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May’s largesse costed & the end of RAB?

July 30, 2018

Last week, the Department for Education (DfE) published its financial report and annual statement for the year ending 31 March 2018.

With regard to “English” student loans, it confirmed one thing we already know: December’s securitisation of the first tranche of income contingent repayment loans meant a loss of £900m had to be booked. The loans sold were worth £2.6bn; the government received £1.7bn. DfE had received assurances that this would not affect its budgets. As we saw the week before last, the National Audit Office had some criticisms: chiefly that the aim to reduce PSND was leading to losses that the government was assessing inconsistently. 

In the absence of further announcements from government, the DfE accounts provide one nugget of new information about the sale programme, which was originally meant to raise £12bn in cash over five years. It appears that these prospects have dimmed as we are offered a new range: ” The loan sale programme aims to generate between £9.2 billion and £12 billion in proceeds by 2021-22″ (p. 8). This revision was not communicated to the Office for Budgetary Responsibility: the latest edition of their long-range Fiscal Sustainability Report, published annually, appeared in June and still based its projections on the £12bn figure.

The second piece of news is that we have an official estimate of the cost of Theresa May’s decision to raise the repayment threshold from £21,000 to £25,000 in April.

The existing stock of “post-2012 loans”, worth £31.6bn at the start of the year, lost £5.346billion in value as a result.

The loan book now has a face value of £102bn, but is still only worth £61bn.

In fact, the “carrying value” of all outstanding loans went down last year, despite £15bn of new loans being issued. Against that outlay, repayments (£2.3bn) and “de-recognised” loans (the £2.6bn sold) were still small amounts.

On top of the losses for existing loans, the new loans were “impaired” by £6.6bn, meaning that DfE only expects to get the equivalent back of £8.4bn in repayments on that £15bn.

DfE 1718 loan valuesDfE, 201718 Financial Statement

The “RAB charge” was as a percentage was then slightly under 45%. But the sum needed was well above the original £3.5bn DfE RAB allocation for 2016/17. In effect, May’s decision has added £3bn to the long-run cost of this year’s tranche of loans. As annual loan issuance is expected to increase, this cost will also go up.

Back in February, DfE was given a “supplement” of £14.7bn for this year to cover the change in loan value resulting from May’s pledge. In the end, only about £9.4bn of it was utilised and so DfE can record an “underspend” of £5.3billion in its accounts.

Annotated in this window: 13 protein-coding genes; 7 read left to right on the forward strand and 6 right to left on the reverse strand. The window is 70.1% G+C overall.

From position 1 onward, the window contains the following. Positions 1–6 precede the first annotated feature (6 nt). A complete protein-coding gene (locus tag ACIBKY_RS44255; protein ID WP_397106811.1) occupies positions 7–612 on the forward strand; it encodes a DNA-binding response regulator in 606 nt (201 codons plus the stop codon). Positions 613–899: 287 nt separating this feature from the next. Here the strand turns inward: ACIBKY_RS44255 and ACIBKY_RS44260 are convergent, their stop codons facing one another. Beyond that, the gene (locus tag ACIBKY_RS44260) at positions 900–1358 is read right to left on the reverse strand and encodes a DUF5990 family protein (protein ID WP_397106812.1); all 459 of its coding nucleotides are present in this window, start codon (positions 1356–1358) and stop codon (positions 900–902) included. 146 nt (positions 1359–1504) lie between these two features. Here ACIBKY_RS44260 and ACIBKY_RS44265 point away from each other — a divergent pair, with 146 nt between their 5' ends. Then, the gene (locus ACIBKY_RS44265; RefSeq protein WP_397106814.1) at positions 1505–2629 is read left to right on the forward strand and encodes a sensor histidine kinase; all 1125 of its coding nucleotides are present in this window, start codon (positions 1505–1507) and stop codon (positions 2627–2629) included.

It’s not clear what will happen in future. DfE still has its old RAB allocations for the next two years: £3.9bn for 2018/19 and £4.3bn for the year after. It both cases these are premised on a RAB of under 25%. The chancellor chose not to alter these at the last Budget and may be waiting for the outcome of the review of tertiary education before acting.

There was one further important development. The implementation of new accounting standards for “financial instruments” will affect the way loans are presented in departmental accounts. This will take effect in this new financial year and is separate to the national accounting issue. In both cases though, student loans are recognised to be sufficiently un-loanlike to require a changed treatment. In this case, the DfE has announced that the problem resides with repayments.

Under IFRS 9 Financial Instruments (IFRS 9), loans must be such that their cashflows are generated “solely [by] payments of principal and interest”. As we know, for income contingent loans, repayments are determined primarily by income.

The annual statement contains the following paragraph:

The loans’ contractual cash flows do not meet the standard’s definition of being solely payments of principal and interest (SPPI), and therefore the loans cannot continue to be measured on an amortised cost basis. The Department considers the SPPI test to be failed because the terms of student loans do not generate cash flows designed to fully recover interest and principle[sic]. Student loans are issued to support students and the Higher and Further Education sectors without credit checks, and the loans are forgiven after an agreed period and under other circumstances. (p. 128, my emphasis in bold)

DfE expects the value of loans to reduce as a result of this change, which will involve trying to implement a “fair value” measure primarily designed to reflect the market value of assets.

This may herald the end of RAB as we have known it. Certainly there will no longer be a separate “impairment” built up out of such charges.

It should be noted that a significant difference in the presentation of the loan book, when compared to the presentation under IAS 39, is that loan additions will be shown net of any fair value adjustment, rather than showing separately the additions and RAB charge as per the current treatment. This in turn will result in a lower figure being presented going forward for both additions and in year revaluation … . (my emphasis in bold).



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